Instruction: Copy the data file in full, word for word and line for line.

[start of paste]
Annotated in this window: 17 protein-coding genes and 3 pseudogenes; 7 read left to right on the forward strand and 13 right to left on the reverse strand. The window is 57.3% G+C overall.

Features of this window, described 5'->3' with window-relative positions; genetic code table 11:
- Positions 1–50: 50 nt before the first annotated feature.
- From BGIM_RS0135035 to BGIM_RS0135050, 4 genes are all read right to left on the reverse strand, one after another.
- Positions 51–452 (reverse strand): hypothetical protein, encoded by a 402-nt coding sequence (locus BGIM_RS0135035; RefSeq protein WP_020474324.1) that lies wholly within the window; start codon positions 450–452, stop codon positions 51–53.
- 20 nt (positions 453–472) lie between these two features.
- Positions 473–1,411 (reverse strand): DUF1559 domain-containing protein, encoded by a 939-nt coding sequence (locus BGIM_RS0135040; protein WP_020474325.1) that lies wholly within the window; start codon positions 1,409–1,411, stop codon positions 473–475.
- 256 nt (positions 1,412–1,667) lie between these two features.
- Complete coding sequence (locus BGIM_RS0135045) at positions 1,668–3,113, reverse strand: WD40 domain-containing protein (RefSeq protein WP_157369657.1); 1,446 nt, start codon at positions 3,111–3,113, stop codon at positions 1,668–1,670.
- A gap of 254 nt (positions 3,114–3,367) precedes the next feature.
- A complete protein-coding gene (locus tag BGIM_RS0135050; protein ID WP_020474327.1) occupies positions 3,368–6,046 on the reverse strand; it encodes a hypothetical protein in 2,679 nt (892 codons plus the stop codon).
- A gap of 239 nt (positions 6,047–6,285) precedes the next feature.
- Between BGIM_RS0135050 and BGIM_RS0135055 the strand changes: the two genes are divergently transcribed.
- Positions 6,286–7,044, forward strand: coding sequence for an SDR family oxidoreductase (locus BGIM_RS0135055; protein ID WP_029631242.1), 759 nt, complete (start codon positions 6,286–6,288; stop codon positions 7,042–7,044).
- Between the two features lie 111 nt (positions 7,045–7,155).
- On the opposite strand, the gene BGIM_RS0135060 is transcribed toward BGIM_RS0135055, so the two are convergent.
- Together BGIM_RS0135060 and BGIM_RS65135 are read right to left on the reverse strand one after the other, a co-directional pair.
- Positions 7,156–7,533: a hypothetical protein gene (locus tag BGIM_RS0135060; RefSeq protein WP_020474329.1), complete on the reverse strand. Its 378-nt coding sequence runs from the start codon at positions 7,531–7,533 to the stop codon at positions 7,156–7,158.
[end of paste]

Annotated in this window: 17 protein-coding genes and 3 pseudogenes; 7 read left to right on the forward strand and 13 right to left on the reverse strand. The window is 57.3% G+C overall.

Features of this window, described 5'->3' with window-relative positions; genetic code table 11:
- Positions 1–50: 50 nt before the first annotated feature.
- From BGIM_RS0135035 to BGIM_RS0135050, 4 genes are all read right to left on the reverse strand, one after another.
- Positions 51–452 (reverse strand): hypothetical protein, encoded by a 402-nt coding sequence (locus BGIM_RS0135035; RefSeq protein WP_020474324.1) that lies wholly within the window; start codon positions 450–452, stop codon positions 51–53.
- 20 nt (positions 453–472) lie between these two features.
- Positions 473–1,411 (reverse strand): DUF1559 domain-containing protein, encoded by a 939-nt coding sequence (locus BGIM_RS0135040; protein WP_020474325.1) that lies wholly within the window; start codon positions 1,409–1,411, stop codon positions 473–475.
- 256 nt (positions 1,412–1,667) lie between these two features.
- Complete coding sequence (locus BGIM_RS0135045) at positions 1,668–3,113, reverse strand: WD40 domain-containing protein (RefSeq protein WP_157369657.1); 1,446 nt, start codon at positions 3,111–3,113, stop codon at positions 1,668–1,670.
- A gap of 254 nt (positions 3,114–3,367) precedes the next feature.
- A complete protein-coding gene (locus tag BGIM_RS0135050; protein ID WP_020474327.1) occupies positions 3,368–6,046 on the reverse strand; it encodes a hypothetical protein in 2,679 nt (892 codons plus the stop codon).
- A gap of 239 nt (positions 6,047–6,285) precedes the next feature.
- Between BGIM_RS0135050 and BGIM_RS0135055 the strand changes: the two genes are divergently transcribed.
- Positions 6,286–7,044, forward strand: coding sequence for an SDR family oxidoreductase (locus BGIM_RS0135055; protein ID WP_029631242.1), 759 nt, complete (start codon positions 6,286–6,288; stop codon positions 7,042–7,044).
- Between the two features lie 111 nt (positions 7,045–7,155).
- On the opposite strand, the gene BGIM_RS0135060 is transcribed toward BGIM_RS0135055, so the two are convergent.
- Together BGIM_RS0135060 and BGIM_RS65135 are read right to left on the reverse strand one after the other, a co-directional pair.
- Positions 7,156–7,533: a hypothetical protein gene (locus tag BGIM_RS0135060; RefSeq protein WP_020474329.1), complete on the reverse strand. Its 378-nt coding sequence runs from the start codon at positions 7,531–7,533 to the stop codon at positions 7,156–7,158.